KING CITY, ONT. — Conservative Leader Erin O'Toole said Monday he supports building the cancelled Northern Gateway oil pipeline largely because it would provide Indigenous communities in favour of the project with economic opportunities.
While he honed in on First Nations who inked agreements to get 33 per cent ownership in the Enbridge pipeline — which proposed carrying oil from Alberta's oilsands to British Columbia's coast — he didn't explain how he would get the project built, given the fierce opposition it faced from those worried about potential environmental harms.
Eight First Nations, four environmental groups and one labour union challenged the project in the Federal Court of Appeal, which overturned Ottawa's approval of the pipeline in 2016 due to lack of Indigenous consultation.
Liberal Leader Justin Trudeau permanently shelved the project later that year, while approving the Trans Mountain pipeline expansion.
“I would like to see intergenerational transfer of wealth and opportunity after generations of trauma-transfer," said O'Toole, standing in front of fields at an animal rescue after announcing plans to ban puppy mills in King City, Ont.
The Conservative leader characterized Northern Gateway as a way to bolster "economic reconciliation" with Indigenous communities.
Besides reviving the failed project, O'Toole reiterated his support for Trans Mountain as he entered the third week of the federal election campaign, where tackling climate change has emerged as an issue.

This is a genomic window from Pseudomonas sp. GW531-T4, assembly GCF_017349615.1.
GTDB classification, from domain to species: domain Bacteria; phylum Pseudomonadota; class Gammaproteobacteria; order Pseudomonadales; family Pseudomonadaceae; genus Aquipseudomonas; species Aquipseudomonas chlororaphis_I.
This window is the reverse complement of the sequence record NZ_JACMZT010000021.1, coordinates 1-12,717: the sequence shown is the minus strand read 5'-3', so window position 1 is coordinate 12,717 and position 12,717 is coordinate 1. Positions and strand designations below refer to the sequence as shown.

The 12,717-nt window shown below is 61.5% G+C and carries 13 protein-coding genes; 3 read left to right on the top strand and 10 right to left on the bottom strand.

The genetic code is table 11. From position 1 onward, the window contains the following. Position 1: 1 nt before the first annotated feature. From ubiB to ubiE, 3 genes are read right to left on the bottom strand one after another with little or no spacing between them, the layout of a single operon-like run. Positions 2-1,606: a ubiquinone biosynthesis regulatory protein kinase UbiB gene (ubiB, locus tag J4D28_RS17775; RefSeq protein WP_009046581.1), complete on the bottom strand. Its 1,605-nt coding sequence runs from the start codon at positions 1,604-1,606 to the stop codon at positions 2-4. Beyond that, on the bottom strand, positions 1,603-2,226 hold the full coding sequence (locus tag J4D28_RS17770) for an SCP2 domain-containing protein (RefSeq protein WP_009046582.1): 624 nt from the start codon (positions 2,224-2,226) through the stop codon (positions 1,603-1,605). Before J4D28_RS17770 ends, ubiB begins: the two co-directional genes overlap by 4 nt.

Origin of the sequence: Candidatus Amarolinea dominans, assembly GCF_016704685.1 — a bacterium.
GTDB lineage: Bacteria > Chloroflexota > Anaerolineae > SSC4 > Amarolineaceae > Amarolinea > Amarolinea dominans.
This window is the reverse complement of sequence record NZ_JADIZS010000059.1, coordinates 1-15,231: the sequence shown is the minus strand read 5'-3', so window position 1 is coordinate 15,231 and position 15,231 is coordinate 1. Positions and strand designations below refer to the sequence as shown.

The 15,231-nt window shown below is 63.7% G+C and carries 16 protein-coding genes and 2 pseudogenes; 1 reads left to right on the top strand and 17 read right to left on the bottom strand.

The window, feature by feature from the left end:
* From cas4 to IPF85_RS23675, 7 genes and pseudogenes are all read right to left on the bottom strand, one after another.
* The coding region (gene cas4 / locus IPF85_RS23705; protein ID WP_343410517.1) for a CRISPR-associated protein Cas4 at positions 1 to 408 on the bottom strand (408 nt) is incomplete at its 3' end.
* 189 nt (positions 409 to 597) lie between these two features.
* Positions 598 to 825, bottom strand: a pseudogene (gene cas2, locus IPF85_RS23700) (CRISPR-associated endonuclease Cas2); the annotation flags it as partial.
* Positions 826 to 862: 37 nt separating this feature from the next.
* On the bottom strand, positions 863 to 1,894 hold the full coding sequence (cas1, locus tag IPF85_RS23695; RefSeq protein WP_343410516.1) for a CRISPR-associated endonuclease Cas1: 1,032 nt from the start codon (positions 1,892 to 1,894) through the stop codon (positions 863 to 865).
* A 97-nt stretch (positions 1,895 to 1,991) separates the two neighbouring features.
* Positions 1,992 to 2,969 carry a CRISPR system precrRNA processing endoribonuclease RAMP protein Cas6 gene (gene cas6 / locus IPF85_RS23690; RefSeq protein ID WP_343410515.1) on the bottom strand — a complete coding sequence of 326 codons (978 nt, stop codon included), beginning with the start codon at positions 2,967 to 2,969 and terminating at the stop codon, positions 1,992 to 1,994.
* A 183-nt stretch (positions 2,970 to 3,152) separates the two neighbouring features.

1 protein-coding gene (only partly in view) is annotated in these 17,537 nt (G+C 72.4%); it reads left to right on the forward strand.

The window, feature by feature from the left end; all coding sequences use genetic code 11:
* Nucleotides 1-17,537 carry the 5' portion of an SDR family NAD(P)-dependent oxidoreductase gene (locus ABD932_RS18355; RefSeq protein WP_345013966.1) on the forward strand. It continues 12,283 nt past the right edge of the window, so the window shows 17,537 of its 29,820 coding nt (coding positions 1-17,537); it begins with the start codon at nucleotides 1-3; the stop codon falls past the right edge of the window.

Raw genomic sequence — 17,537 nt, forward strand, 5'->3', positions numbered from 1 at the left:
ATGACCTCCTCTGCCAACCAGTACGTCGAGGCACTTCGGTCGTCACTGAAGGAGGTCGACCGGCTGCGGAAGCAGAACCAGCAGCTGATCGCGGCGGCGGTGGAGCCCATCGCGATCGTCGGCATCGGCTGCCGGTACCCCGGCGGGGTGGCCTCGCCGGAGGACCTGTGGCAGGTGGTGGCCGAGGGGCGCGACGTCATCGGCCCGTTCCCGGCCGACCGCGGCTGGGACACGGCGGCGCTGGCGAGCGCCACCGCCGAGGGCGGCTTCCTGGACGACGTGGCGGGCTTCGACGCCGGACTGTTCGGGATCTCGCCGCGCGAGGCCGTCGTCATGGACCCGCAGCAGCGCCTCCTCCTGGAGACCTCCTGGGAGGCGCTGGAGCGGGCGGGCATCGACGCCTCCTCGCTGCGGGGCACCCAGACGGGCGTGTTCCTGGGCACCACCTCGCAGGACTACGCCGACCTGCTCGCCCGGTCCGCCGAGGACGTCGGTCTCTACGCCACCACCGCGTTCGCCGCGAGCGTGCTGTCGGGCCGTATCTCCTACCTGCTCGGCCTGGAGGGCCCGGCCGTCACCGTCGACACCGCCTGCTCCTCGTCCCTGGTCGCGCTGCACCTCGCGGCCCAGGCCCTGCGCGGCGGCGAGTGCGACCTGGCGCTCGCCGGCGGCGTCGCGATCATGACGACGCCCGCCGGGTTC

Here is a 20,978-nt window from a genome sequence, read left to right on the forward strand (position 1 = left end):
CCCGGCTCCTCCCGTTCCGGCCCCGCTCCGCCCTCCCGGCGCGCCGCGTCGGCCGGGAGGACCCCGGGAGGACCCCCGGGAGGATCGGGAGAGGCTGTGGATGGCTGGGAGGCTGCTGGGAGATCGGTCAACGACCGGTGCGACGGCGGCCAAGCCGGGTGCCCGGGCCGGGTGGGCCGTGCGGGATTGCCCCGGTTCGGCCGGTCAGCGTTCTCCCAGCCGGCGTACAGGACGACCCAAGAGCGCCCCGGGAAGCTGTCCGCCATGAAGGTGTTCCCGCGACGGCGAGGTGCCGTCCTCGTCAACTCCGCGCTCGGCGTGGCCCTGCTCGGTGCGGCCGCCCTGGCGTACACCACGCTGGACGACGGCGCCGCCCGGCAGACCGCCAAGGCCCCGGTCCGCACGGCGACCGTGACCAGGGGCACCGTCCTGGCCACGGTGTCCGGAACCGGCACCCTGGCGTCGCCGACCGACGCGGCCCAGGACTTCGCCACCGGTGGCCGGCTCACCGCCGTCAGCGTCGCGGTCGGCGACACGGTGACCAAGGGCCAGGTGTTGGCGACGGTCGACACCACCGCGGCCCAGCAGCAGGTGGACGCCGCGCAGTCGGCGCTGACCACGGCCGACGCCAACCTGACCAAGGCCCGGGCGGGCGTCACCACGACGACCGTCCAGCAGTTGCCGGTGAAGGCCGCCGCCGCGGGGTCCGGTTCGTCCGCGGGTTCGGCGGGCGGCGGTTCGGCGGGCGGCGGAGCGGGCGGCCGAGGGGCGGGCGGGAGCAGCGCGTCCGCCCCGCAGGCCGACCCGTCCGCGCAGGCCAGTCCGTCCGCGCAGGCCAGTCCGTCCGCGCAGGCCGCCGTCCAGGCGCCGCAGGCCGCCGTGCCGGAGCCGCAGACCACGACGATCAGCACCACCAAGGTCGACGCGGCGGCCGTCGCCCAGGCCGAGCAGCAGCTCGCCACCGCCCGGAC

O'Toole faces criticism from environmental and other climate groups for sticking with a goal of reducing Canada's greenhouse gas emissions to 30 per cent below 2005 levels by 2030, rather than adopt a target recently increased by the Liberals to between 40 and 45 per cent. The government submitted the new goal to the United Nations ahead of an international climate change conference this fall.
Even with a lower upfront target, O'Toole confirmed he believed in getting Canada to reach net-zero emissions by 2050, a goal recently enshrined into law by Parliament before it broke for summer.
“I want to see a made-in-Canada solution for net-zero by 2050, yes," he said.
His position appears to run counter to findings from the Paris-based International Energy Agency that called for no new oil, gas or coal projects from countries if they want to slash emissions to hit net-zero by mid-century.
O’Toole argued that Canada's energy sector is an environmental and social leader, so "over time" as a lower-carbon future materializes, democratic countries should be using Canadian resources, not those from Saudi Arabia, Venezuela or Russia.
The Conservatives voted against putting the Liberals' net-zero goal into legislation, citing concerns it could have consequences for Western Canada's oil and gas sector. The Liberals haven't yet detailed how they would meet their objective.
This report by The Canadian Press was first published Aug. 30, 2021.
Stephanie Taylor, The Canadian Press